In traditional practice, Egungun (the ancestors) play a very important role. It is the Orisa symbol of tradition, since tradition is created over time by our ancestors.
Who is Egungun?
Egungun is an Orisa. It represents our ancestors and through it we pay tribute and propitiate all our deceased relatives. All of our deceased relatives are part of our extended ancestral family.
How to get initiated in Egungun
There are different types of Egungun and even different initiations of this Orisa. The first is the initiation of the Isan Egungun, which is a kind of messenger of the Orisa who possesses the spiritual whip of Egungun. Later, to become a priest of the ancestors, one must complete the initiation called Is pa Atesebo, which consists of receiving the Egungun Masquerade (Ará orun Kìn in kin or the inhabitants of the sky) which contains their traditional clothing of various colors called Aso Ìyámojè. . Usually the representative of the family is the one who has this initiation. It is worth noting that it is important that all people who practice Traditional Ifá have, at least, the first initiation since we all, without exception, have ancestors that we must foster. An example of how to propitiate the ancestors is available in Ifá Tradicional Pro.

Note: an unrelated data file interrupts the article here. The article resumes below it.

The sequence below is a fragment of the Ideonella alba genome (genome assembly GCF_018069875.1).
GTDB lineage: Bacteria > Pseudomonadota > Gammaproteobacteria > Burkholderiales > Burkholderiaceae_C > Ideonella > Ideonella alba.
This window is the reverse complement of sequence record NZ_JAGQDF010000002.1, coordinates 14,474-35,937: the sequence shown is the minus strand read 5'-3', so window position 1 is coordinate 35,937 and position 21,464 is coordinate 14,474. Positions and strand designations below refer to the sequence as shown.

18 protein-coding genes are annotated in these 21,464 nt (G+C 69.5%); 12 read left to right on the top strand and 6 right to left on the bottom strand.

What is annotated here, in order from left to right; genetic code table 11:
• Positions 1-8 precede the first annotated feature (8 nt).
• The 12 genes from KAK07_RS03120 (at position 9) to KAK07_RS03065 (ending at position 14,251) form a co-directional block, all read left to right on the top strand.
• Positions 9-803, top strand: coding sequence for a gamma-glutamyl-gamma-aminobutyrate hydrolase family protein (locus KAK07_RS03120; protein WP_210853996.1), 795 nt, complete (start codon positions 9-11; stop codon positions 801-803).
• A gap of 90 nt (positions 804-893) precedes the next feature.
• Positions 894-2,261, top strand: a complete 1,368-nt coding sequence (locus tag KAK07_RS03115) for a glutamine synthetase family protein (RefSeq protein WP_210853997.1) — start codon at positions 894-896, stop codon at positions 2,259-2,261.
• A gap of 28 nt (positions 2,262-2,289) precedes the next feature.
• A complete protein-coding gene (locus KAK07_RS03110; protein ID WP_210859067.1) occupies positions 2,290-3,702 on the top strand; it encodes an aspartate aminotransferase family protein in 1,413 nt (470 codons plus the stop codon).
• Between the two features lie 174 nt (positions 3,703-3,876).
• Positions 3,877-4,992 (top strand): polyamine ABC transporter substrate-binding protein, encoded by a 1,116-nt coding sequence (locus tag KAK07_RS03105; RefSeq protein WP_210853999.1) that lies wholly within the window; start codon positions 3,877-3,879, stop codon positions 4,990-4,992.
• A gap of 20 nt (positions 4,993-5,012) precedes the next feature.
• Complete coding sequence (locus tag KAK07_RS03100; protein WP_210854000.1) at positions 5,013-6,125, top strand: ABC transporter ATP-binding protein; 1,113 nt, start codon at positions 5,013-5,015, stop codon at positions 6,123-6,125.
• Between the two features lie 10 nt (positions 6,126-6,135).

How to feed Egungun
This Orisa must be propitiated in an intelligent way so as not to make our ancestors angry.
Materials for the offerings
The ancestors should be propitiated mainly with typical food that our relatives ate in life, unless an Ifa verse is used for the propitiation in which some specific material should be used.
The taboos are mainly foods that our ancestors do not like and black oil. Obatala worshipers cannot be initiated into Masquerade Egungun and women must not enter the Egungun altar.
Types of Egungun in traditional practice
As we mentioned before, there is only one Egúngún. However, there are different types of representation of the Orisa that are focused on something specific. Among the most recognized are Egúngún Kúndúke or Egúngún Alágbe, which is recognized for its majestic dances; Egúngún Elérù, Egúngún Olópón, Egúngún Gèlèdé among others.